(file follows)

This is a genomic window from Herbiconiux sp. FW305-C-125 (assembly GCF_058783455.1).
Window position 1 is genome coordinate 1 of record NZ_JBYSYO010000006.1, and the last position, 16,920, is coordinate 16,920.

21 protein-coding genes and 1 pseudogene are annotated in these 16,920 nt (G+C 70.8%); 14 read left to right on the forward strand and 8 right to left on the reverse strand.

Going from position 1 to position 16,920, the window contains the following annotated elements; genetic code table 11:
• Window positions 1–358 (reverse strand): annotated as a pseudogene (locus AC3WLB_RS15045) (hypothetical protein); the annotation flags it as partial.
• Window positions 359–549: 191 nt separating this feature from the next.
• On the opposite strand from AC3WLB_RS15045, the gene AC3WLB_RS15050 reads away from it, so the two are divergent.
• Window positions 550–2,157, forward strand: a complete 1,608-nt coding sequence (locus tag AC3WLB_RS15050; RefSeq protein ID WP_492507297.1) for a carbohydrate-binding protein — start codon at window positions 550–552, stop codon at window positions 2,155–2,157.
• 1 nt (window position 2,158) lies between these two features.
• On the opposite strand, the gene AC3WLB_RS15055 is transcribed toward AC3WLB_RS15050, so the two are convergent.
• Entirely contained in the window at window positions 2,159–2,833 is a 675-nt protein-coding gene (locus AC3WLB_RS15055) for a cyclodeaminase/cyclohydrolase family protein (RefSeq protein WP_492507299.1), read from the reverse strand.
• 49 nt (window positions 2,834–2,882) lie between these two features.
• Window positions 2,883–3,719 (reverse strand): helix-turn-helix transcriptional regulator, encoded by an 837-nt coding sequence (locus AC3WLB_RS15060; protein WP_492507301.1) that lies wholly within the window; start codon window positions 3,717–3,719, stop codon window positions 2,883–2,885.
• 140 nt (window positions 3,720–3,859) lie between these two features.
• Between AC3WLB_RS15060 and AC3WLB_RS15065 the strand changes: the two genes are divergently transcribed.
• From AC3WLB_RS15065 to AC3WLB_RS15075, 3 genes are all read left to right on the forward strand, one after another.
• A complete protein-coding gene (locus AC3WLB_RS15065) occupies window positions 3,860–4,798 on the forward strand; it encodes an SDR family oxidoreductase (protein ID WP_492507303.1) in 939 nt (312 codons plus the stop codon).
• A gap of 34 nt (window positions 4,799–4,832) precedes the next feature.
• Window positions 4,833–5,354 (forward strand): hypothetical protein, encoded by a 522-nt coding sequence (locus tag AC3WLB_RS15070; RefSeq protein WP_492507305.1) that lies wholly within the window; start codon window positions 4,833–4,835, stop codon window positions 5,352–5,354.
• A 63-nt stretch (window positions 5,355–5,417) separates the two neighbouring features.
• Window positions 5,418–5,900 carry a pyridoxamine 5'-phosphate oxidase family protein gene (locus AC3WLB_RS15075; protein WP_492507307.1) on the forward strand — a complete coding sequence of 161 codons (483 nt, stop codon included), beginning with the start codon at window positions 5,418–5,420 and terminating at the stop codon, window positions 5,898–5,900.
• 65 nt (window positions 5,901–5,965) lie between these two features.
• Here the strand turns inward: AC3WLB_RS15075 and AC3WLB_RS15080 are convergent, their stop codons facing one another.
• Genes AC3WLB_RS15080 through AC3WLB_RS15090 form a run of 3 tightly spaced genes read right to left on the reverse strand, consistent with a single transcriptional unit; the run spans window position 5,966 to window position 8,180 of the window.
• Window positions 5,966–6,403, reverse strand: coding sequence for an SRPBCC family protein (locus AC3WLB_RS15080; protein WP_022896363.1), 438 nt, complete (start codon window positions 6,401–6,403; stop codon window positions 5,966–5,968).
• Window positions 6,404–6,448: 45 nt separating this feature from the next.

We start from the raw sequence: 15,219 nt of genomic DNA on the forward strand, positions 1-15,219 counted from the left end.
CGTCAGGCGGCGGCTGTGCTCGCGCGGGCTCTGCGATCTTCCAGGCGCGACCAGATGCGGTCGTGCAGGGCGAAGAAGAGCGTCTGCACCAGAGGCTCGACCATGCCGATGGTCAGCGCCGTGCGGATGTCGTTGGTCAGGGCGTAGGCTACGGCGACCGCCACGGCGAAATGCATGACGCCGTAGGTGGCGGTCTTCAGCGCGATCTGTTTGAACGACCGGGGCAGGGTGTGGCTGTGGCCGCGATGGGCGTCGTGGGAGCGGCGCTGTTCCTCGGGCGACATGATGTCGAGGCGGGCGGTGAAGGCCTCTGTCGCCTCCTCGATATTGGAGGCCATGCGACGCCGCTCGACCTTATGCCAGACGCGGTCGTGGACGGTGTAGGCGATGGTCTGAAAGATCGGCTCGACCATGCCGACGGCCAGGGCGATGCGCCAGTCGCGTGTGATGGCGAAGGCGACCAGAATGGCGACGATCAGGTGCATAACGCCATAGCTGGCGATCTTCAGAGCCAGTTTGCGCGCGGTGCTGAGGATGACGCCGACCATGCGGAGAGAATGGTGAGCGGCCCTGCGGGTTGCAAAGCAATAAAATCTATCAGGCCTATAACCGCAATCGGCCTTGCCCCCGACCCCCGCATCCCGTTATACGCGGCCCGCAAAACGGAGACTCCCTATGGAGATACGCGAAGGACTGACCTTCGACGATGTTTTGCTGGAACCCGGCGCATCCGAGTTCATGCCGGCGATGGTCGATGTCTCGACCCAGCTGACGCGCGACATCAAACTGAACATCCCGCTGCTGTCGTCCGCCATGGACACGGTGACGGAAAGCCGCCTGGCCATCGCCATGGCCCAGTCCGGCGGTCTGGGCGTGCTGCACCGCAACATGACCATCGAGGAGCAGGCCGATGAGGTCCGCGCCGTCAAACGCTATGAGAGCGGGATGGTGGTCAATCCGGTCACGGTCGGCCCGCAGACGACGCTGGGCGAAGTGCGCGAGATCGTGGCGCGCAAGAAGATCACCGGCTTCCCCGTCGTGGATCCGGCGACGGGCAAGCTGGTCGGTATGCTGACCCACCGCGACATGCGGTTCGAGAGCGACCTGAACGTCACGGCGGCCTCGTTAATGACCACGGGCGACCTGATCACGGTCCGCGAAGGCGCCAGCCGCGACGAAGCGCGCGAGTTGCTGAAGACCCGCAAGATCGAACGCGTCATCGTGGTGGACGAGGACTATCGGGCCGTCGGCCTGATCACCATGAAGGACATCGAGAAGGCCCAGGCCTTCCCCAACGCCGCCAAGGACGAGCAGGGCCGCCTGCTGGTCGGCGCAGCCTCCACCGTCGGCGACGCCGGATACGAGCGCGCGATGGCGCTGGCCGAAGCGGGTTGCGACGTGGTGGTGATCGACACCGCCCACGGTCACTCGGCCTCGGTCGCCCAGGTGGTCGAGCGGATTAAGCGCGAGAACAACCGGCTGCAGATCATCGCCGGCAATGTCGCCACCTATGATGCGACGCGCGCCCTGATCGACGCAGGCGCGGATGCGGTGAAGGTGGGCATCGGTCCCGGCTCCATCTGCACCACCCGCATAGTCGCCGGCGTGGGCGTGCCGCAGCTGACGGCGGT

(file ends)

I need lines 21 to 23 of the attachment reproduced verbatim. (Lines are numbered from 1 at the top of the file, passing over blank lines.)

• Window positions 5,418–5,900 carry a pyridoxamine 5'-phosphate oxidase family protein gene (locus AC3WLB_RS15075; protein WP_492507307.1) on the forward strand — a complete coding sequence of 161 codons (483 nt, stop codon included), beginning with the start codon at window positions 5,418–5,420 and terminating at the stop codon, window positions 5,898–5,900.
• 65 nt (window positions 5,901–5,965) lie between these two features.
• Here the strand turns inward: AC3WLB_RS15075 and AC3WLB_RS15080 are convergent, their stop codons facing one another.